1. In Florida Prepaid Postsecondary Educ. Expense Bd. v. Coll. Sav. Bank, 527 U.S. 627, 640 (1999), this Court struck down the Patent Remedy Act which held States liable for patent infringement and did so noting that “Congress identified no pattern of . . .constitutional violations” to show such legislation is warranted to force waiver of a state's Eleventh Amendment sovereign immunity. In the Federal Circuit case of Xechem Int'l, Inc. v. Univ. of Tex. M.D. Anderson Cancer Ctr., 382 F.3d 1324,1335 (Fed. Cir. 2004), cert. denied 543 U.S. 1149, 125 S. Ct. 1314 (2005), that court held that states have sovereign immunity to inventorship corrective suit under 35 U.S.C. § 256, but Judge Newman noted in additional views that the States' increasing use of sovereign immunity was creating “an increasing urgency, as the states enter the private competitive arena governed by the laws of intellectual property, to establish fair relationships and just recourse.” In this action, the Federal Circuit affirmed the dismissal of a suit under 35 U.S.C. § 256 by an omitted inventor to correct inventorship on patents jointly owned by the state-entity University of Massachusetts and the private Carnegie Institution of Washington, with sovereign immunity for UMass barring joinder for the inventor to maintain the action against Carnegie. Both the lower District of Columbia District Court and Federal Circuit noted that the current law does not provide the omitted inventor with the possibility of “complete relief” due to UMass' sovereign immunity, providing the Petitioner no recourse. At what point do patent-owning States waive their sovereign immunity when they voluntarily participate in the patent system?
  2. The limited monopoly an inventor gains with the issuance of a patent is a right in equity without a monetary equivalent. By holding that States and their private patent co‑owners are immune to inventor-corrective suit under § 256, an omitted inventor has no way to obtain the equitable right to which he is entitled, and no state can provide the federal rights of a patent to the wronged inventor as compensatory damages for an unlawful taking. If Eleventh Amendment sovereign immunity is extended to allow patent-owning states to escape suits under § 256, how is this not a taking from wrongfully omitted inventors and a violation of due process of law under the Fourteenth Amendment?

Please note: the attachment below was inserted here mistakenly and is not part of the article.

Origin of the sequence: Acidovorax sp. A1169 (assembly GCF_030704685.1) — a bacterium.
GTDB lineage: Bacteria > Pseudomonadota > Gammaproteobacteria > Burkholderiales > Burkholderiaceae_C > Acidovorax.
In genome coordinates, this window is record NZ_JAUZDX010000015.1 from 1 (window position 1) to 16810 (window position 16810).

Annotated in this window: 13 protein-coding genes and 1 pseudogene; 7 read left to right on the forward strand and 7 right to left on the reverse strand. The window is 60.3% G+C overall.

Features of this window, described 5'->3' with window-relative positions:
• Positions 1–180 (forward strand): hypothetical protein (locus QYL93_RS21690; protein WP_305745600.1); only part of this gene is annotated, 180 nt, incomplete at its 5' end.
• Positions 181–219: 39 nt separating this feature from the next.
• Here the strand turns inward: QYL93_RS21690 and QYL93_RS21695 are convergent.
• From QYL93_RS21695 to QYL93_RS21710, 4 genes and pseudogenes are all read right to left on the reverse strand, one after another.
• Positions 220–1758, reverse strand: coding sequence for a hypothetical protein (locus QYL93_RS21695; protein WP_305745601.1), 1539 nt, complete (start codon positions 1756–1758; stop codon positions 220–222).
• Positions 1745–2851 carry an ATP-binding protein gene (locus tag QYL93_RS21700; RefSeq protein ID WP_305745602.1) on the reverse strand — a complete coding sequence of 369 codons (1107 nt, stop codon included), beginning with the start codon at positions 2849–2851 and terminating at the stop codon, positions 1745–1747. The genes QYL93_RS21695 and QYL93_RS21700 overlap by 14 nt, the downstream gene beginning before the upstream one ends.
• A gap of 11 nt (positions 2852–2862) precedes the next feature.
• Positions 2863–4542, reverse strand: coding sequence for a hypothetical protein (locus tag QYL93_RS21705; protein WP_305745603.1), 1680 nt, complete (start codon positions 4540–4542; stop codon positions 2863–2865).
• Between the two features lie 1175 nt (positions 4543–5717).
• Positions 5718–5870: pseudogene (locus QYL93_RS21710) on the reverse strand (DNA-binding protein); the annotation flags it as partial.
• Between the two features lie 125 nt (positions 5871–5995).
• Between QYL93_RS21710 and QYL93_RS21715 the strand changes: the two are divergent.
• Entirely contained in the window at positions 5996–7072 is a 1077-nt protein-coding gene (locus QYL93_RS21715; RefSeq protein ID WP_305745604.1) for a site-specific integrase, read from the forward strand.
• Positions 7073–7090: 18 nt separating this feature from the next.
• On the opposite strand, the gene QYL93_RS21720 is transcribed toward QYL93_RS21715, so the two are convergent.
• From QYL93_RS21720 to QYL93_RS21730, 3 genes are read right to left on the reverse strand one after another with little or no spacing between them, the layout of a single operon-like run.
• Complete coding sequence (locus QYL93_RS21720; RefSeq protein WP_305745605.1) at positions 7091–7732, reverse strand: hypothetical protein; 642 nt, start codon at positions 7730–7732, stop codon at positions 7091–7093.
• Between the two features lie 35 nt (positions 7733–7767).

3. Carnegie is a private entity and does not have Eleventh Amendment sovereign immunity. If a State is allowed to essentially extend its sovereign immunity privilege to a private entity who co-owns a patent, how is this not a State granting a privileged status to select citizens and violative of the equal protection clause of the Fourteenth Amendment?
  4. The Constitution states at Art. 1, Sec. 8, that, “The Congress shall have Power . . . To promote the Progress of Science and useful Arts, by securing for limited Times to Authors and Inventors the exclusive Right to their respective Writings and Discoveries.” 35 U.S.C. § 256 embodies this power of Congress and was specifically enacted to provide a judicial mechanism to correct inventorship in patents. Can Eleventh Amendment sovereign immunity subjugate Congress' express power under Art. 1, Sec. 8? 

Cert. petition filed 10/18/17, conference 1/5/18.

CAFC Opinion, No CAFC Argument

RecogniCorp, LLC v. Nintendo Co., Ltd., No. 17-645

Questions Presented:

In Alice Corp. Pty. Ltd. v. CLS Bank Int'l, 134 S. Ct. 2347 (2014), the Court set forth a two-step test for determining whether computer-implemented inventions claim patentable subject matter under 35 U.S.C. § 101. First, a court must determine whether the claims at issue are “directed to” an abstract idea. Second, if the claims are “directed to” an abstract idea, the court must then determine whether the claims recite inventive concepts—elements which ensure that the patent amounts to significantly more than a patent upon the abstract idea itself. 

The questions presented are:

  1. Whether computer-implemented inventions that provide specific improvements to existing technological processes for encoding or decoding data are patent-eligible under the first step of the Alice test, even if those inventions involve or make use of abstract ideas.
  2. Whether the use of new mathematical algorithms to improve existing technological processes by reducing bandwidth and memory usage can constitute “inventive concepts” under the second step of the Alice test.

Cert. petition filed 11/1/17, waiver of respondent Nintendo Co., Ltd. Filed 12/4/17, conference 1/5/18.

CAFC Opinion, CAFC Argument

Mirowski Family Ventures, LLC v. Medtronic, Inc., No. 17-625

Question Presented: